There was a FMCG multinational company which wanted to levy royalty for lifetime at an elevated rate. It was the negotiation by local fund managers that ensured that the royalty payout was reasonable. There are numerous examples where we have worked together or individually to ensure that better practices are followed at the board. Have we reached our destination? No. It's a journey. And every day we will have to keep on improving.

  • Social

On the social side, we have some amount of knowledge and the challenge is applying global standards to local requirements. What are socially challengeable things in the global context may not necessarily be blindly applicable in the Indian context. We signed up with United Nations Principles of Responsible Investing. It's about $100 trillion AUM where more than 3,000 fund managers have come together. They guide us in terms of what are the best practices around the globe, in terms of environmental sides, social side, governance side. And we try to modify those in incorporating our own research, we try to connect with our investee companies to ensure that they're contributing to the society.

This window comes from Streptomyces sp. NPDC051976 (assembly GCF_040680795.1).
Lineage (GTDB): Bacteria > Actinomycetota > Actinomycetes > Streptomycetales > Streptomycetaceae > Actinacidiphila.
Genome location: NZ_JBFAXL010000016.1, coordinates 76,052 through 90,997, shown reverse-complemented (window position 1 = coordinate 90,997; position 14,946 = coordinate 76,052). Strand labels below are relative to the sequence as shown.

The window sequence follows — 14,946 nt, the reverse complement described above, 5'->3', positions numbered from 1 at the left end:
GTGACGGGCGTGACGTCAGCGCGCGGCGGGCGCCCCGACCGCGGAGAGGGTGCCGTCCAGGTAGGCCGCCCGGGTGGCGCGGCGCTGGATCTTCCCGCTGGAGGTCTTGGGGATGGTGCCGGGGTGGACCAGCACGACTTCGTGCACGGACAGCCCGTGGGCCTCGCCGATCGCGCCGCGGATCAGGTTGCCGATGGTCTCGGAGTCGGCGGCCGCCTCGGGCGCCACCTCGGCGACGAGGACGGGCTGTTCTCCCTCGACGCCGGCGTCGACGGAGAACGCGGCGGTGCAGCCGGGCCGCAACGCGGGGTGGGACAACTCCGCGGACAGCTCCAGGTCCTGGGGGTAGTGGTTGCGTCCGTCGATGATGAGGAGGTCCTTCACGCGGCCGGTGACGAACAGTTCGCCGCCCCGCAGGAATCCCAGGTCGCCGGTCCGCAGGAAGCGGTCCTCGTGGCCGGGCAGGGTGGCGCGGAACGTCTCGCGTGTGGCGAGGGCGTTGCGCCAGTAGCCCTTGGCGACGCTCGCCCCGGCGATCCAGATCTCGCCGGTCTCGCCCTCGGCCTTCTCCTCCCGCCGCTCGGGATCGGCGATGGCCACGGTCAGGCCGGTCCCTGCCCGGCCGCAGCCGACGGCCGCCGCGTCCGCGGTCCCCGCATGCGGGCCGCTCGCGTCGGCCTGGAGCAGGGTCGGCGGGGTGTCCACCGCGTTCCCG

• Environment

As far as the environment aspect goes, our knowledge is restricted. Recognising our limitation, we joined hands with Climate Action 100. This is a group of fund managers globally which have come together to ensure that the top 100 polluting companies of the world (about 6-7 of them are based in India) engage with them to ensure that they are able to meet Paris Accord. We are the junior partner here, and have joined hands with a senior large international fund manager who is engaging with these companies. By learning from them, we are passing the same message to our investee companies.